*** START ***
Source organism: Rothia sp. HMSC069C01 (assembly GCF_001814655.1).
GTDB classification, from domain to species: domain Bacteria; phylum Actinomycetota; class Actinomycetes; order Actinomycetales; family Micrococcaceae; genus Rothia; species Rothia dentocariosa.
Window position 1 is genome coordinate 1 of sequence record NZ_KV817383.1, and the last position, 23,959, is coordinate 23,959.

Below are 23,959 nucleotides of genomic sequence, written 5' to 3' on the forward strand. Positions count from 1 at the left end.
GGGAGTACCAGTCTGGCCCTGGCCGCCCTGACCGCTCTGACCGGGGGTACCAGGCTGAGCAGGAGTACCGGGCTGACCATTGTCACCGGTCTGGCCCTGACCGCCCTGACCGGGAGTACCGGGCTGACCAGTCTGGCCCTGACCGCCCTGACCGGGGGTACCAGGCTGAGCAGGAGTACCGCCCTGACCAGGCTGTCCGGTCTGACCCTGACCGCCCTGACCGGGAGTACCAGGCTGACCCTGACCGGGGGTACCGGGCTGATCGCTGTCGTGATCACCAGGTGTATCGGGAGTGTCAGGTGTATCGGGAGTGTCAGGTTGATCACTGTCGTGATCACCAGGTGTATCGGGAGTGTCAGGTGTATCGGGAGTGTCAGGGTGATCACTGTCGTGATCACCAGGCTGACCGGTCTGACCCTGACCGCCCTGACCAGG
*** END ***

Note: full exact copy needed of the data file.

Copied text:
Source organism: Rothia sp. HMSC069C01 (assembly GCF_001814655.1).
GTDB classification, from domain to species: domain Bacteria; phylum Actinomycetota; class Actinomycetes; order Actinomycetales; family Micrococcaceae; genus Rothia; species Rothia dentocariosa.
Window position 1 is genome coordinate 1 of sequence record NZ_KV817383.1, and the last position, 23,959, is coordinate 23,959.

Below are 23,959 nucleotides of genomic sequence, written 5' to 3' on the forward strand. Positions count from 1 at the left end.
GGGAGTACCAGTCTGGCCCTGGCCGCCCTGACCGCTCTGACCGGGGGTACCAGGCTGAGCAGGAGTACCGGGCTGACCATTGTCACCGGTCTGGCCCTGACCGCCCTGACCGGGAGTACCGGGCTGACCAGTCTGGCCCTGACCGCCCTGACCGGGGGTACCAGGCTGAGCAGGAGTACCGCCCTGACCAGGCTGTCCGGTCTGACCCTGACCGCCCTGACCGGGAGTACCAGGCTGACCCTGACCGGGGGTACCGGGCTGATCGCTGTCGTGATCACCAGGTGTATCGGGAGTGTCAGGTGTATCGGGAGTGTCAGGTTGATCACTGTCGTGATCACCAGGTGTATCGGGAGTGTCAGGTGTATCGGGAGTGTCAGGGTGATCACTGTCGTGATCACCAGGCTGACCGGTCTGACCCTGACCGCCCTGACCAGG